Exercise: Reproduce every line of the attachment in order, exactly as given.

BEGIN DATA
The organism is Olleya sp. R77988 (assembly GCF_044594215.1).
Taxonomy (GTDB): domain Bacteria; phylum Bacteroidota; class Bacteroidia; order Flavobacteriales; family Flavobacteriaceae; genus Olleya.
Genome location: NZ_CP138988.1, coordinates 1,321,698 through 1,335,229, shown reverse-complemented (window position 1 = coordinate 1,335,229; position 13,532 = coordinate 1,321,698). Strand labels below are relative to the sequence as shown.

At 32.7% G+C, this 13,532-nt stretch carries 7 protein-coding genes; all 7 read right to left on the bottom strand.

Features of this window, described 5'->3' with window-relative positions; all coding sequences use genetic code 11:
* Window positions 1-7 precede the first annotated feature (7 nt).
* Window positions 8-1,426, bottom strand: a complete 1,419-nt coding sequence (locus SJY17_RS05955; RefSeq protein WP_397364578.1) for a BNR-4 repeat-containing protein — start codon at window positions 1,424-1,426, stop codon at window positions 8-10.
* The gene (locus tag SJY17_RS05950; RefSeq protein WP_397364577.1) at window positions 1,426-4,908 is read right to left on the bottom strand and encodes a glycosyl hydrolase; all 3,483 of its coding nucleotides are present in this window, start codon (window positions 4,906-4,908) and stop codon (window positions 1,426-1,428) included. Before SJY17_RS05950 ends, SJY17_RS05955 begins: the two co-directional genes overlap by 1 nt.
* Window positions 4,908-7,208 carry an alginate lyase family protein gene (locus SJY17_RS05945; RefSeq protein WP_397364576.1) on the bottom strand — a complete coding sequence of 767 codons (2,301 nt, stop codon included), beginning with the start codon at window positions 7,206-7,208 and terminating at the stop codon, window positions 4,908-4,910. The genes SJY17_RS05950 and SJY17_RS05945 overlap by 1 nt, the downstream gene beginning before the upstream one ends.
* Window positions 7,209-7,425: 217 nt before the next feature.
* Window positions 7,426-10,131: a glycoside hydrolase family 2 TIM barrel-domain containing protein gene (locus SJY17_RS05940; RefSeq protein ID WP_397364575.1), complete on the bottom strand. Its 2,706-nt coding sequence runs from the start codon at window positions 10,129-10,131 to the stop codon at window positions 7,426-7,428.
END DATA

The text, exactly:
The organism is Olleya sp. R77988 (assembly GCF_044594215.1).
Taxonomy (GTDB): domain Bacteria; phylum Bacteroidota; class Bacteroidia; order Flavobacteriales; family Flavobacteriaceae; genus Olleya.
Genome location: NZ_CP138988.1, coordinates 1,321,698 through 1,335,229, shown reverse-complemented (window position 1 = coordinate 1,335,229; position 13,532 = coordinate 1,321,698). Strand labels below are relative to the sequence as shown.

At 32.7% G+C, this 13,532-nt stretch carries 7 protein-coding genes; all 7 read right to left on the bottom strand.

Features of this window, described 5'->3' with window-relative positions; all coding sequences use genetic code 11:
* Window positions 1-7 precede the first annotated feature (7 nt).
* Window positions 8-1,426, bottom strand: a complete 1,419-nt coding sequence (locus SJY17_RS05955; RefSeq protein WP_397364578.1) for a BNR-4 repeat-containing protein — start codon at window positions 1,424-1,426, stop codon at window positions 8-10.
* The gene (locus tag SJY17_RS05950; RefSeq protein WP_397364577.1) at window positions 1,426-4,908 is read right to left on the bottom strand and encodes a glycosyl hydrolase; all 3,483 of its coding nucleotides are present in this window, start codon (window positions 4,906-4,908) and stop codon (window positions 1,426-1,428) included. Before SJY17_RS05950 ends, SJY17_RS05955 begins: the two co-directional genes overlap by 1 nt.
* Window positions 4,908-7,208 carry an alginate lyase family protein gene (locus SJY17_RS05945; RefSeq protein WP_397364576.1) on the bottom strand — a complete coding sequence of 767 codons (2,301 nt, stop codon included), beginning with the start codon at window positions 7,206-7,208 and terminating at the stop codon, window positions 4,908-4,910. The genes SJY17_RS05950 and SJY17_RS05945 overlap by 1 nt, the downstream gene beginning before the upstream one ends.
* Window positions 7,209-7,425: 217 nt before the next feature.
* Window positions 7,426-10,131: a glycoside hydrolase family 2 TIM barrel-domain containing protein gene (locus SJY17_RS05940; RefSeq protein ID WP_397364575.1), complete on the bottom strand. Its 2,706-nt coding sequence runs from the start codon at window positions 10,129-10,131 to the stop codon at window positions 7,426-7,428.